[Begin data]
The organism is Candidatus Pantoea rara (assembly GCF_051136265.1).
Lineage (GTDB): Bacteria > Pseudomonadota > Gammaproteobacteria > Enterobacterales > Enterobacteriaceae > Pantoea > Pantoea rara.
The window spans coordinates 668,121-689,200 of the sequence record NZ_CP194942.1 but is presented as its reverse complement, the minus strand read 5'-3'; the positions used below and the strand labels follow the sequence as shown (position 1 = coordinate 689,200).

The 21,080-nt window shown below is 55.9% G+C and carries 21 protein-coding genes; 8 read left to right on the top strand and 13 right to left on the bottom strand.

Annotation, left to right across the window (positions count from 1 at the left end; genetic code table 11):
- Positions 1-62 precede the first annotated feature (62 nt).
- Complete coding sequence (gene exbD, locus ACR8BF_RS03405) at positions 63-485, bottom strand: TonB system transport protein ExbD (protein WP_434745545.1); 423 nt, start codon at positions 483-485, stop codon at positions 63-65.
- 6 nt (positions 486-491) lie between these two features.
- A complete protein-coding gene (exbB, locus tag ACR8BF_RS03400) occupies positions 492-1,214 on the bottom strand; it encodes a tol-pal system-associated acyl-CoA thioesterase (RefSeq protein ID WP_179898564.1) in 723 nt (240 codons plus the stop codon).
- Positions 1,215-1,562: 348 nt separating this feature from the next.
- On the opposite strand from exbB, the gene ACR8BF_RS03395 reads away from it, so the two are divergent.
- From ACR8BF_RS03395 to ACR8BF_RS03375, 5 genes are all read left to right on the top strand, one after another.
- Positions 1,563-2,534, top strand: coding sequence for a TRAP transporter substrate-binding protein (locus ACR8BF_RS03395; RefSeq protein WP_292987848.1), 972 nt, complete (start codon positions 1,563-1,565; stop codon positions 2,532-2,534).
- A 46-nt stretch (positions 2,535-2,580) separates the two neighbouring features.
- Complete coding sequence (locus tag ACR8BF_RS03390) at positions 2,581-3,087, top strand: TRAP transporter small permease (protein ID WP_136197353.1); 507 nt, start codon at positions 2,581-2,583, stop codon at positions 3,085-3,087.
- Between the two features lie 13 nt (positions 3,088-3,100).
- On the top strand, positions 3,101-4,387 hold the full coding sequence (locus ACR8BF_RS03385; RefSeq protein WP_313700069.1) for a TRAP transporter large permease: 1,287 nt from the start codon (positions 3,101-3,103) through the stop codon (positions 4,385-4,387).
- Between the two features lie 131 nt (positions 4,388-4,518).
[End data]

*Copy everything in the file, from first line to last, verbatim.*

The organism is Candidatus Pantoea rara (assembly GCF_051136265.1).
Lineage (GTDB): Bacteria > Pseudomonadota > Gammaproteobacteria > Enterobacterales > Enterobacteriaceae > Pantoea > Pantoea rara.
The window spans coordinates 668,121-689,200 of the sequence record NZ_CP194942.1 but is presented as its reverse complement, the minus strand read 5'-3'; the positions used below and the strand labels follow the sequence as shown (position 1 = coordinate 689,200).

The 21,080-nt window shown below is 55.9% G+C and carries 21 protein-coding genes; 8 read left to right on the top strand and 13 right to left on the bottom strand.

Annotation, left to right across the window (positions count from 1 at the left end; genetic code table 11):
- Positions 1-62 precede the first annotated feature (62 nt).
- Complete coding sequence (gene exbD, locus ACR8BF_RS03405) at positions 63-485, bottom strand: TonB system transport protein ExbD (protein WP_434745545.1); 423 nt, start codon at positions 483-485, stop codon at positions 63-65.
- 6 nt (positions 486-491) lie between these two features.
- A complete protein-coding gene (exbB, locus tag ACR8BF_RS03400) occupies positions 492-1,214 on the bottom strand; it encodes a tol-pal system-associated acyl-CoA thioesterase (RefSeq protein ID WP_179898564.1) in 723 nt (240 codons plus the stop codon).
- Positions 1,215-1,562: 348 nt separating this feature from the next.
- On the opposite strand from exbB, the gene ACR8BF_RS03395 reads away from it, so the two are divergent.
- From ACR8BF_RS03395 to ACR8BF_RS03375, 5 genes are all read left to right on the top strand, one after another.
- Positions 1,563-2,534, top strand: coding sequence for a TRAP transporter substrate-binding protein (locus ACR8BF_RS03395; RefSeq protein WP_292987848.1), 972 nt, complete (start codon positions 1,563-1,565; stop codon positions 2,532-2,534).
- A 46-nt stretch (positions 2,535-2,580) separates the two neighbouring features.
- Complete coding sequence (locus tag ACR8BF_RS03390) at positions 2,581-3,087, top strand: TRAP transporter small permease (protein ID WP_136197353.1); 507 nt, start codon at positions 2,581-2,583, stop codon at positions 3,085-3,087.
- Between the two features lie 13 nt (positions 3,088-3,100).
- On the top strand, positions 3,101-4,387 hold the full coding sequence (locus ACR8BF_RS03385; RefSeq protein WP_313700069.1) for a TRAP transporter large permease: 1,287 nt from the start codon (positions 3,101-3,103) through the stop codon (positions 4,385-4,387).
- Between the two features lie 131 nt (positions 4,388-4,518).